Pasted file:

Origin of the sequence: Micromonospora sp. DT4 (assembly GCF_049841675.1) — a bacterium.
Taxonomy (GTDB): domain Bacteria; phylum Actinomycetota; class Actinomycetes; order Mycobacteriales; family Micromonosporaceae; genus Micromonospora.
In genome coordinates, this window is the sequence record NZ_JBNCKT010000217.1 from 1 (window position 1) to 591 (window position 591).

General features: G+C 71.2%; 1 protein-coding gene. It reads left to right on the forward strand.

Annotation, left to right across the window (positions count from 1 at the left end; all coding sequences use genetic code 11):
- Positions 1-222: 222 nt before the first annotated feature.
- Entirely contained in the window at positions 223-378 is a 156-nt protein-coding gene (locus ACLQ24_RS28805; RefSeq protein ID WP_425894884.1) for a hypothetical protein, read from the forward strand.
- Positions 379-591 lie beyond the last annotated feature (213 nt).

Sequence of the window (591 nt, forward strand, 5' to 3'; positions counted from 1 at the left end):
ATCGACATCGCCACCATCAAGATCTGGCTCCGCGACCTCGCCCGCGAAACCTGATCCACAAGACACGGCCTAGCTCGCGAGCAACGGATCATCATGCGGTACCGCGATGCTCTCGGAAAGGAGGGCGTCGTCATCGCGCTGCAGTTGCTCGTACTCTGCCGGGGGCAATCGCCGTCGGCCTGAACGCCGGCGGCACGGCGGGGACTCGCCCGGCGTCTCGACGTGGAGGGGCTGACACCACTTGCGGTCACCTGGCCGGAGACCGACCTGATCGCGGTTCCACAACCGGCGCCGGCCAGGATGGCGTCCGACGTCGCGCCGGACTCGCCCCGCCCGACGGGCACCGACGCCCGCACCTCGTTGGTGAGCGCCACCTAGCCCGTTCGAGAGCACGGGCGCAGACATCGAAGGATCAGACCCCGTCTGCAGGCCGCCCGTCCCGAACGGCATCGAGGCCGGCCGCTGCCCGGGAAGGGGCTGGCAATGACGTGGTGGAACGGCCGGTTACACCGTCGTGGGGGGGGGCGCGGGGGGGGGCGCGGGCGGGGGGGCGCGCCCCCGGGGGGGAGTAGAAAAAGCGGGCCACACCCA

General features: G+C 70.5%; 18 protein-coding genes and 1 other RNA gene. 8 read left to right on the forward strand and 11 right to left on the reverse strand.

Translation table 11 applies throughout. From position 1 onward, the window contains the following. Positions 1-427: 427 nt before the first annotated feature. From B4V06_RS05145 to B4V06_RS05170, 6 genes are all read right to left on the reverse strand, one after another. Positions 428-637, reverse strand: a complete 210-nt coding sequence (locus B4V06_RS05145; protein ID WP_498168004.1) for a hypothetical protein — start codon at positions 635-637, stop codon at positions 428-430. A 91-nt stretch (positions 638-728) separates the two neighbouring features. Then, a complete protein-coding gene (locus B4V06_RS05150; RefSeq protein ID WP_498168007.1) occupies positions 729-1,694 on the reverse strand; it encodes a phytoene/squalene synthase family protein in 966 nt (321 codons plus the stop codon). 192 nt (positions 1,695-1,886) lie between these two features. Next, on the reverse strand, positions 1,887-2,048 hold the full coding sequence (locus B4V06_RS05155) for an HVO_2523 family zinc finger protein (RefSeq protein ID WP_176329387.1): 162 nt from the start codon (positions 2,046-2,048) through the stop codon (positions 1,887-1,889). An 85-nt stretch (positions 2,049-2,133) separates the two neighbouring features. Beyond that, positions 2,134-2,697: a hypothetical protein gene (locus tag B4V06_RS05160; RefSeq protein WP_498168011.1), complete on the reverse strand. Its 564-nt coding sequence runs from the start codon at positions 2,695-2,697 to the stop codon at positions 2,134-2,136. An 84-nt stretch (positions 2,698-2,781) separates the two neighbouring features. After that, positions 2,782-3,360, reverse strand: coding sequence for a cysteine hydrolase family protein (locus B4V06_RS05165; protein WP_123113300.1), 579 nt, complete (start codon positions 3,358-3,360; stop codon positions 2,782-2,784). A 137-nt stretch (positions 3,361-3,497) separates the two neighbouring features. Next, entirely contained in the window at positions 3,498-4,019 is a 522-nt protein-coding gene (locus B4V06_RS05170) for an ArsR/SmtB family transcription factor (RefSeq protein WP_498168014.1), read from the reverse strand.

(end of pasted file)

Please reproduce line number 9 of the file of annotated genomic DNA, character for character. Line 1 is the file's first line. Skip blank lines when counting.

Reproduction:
Sequence of the window (591 nt, forward strand, 5' to 3'; positions counted from 1 at the left end):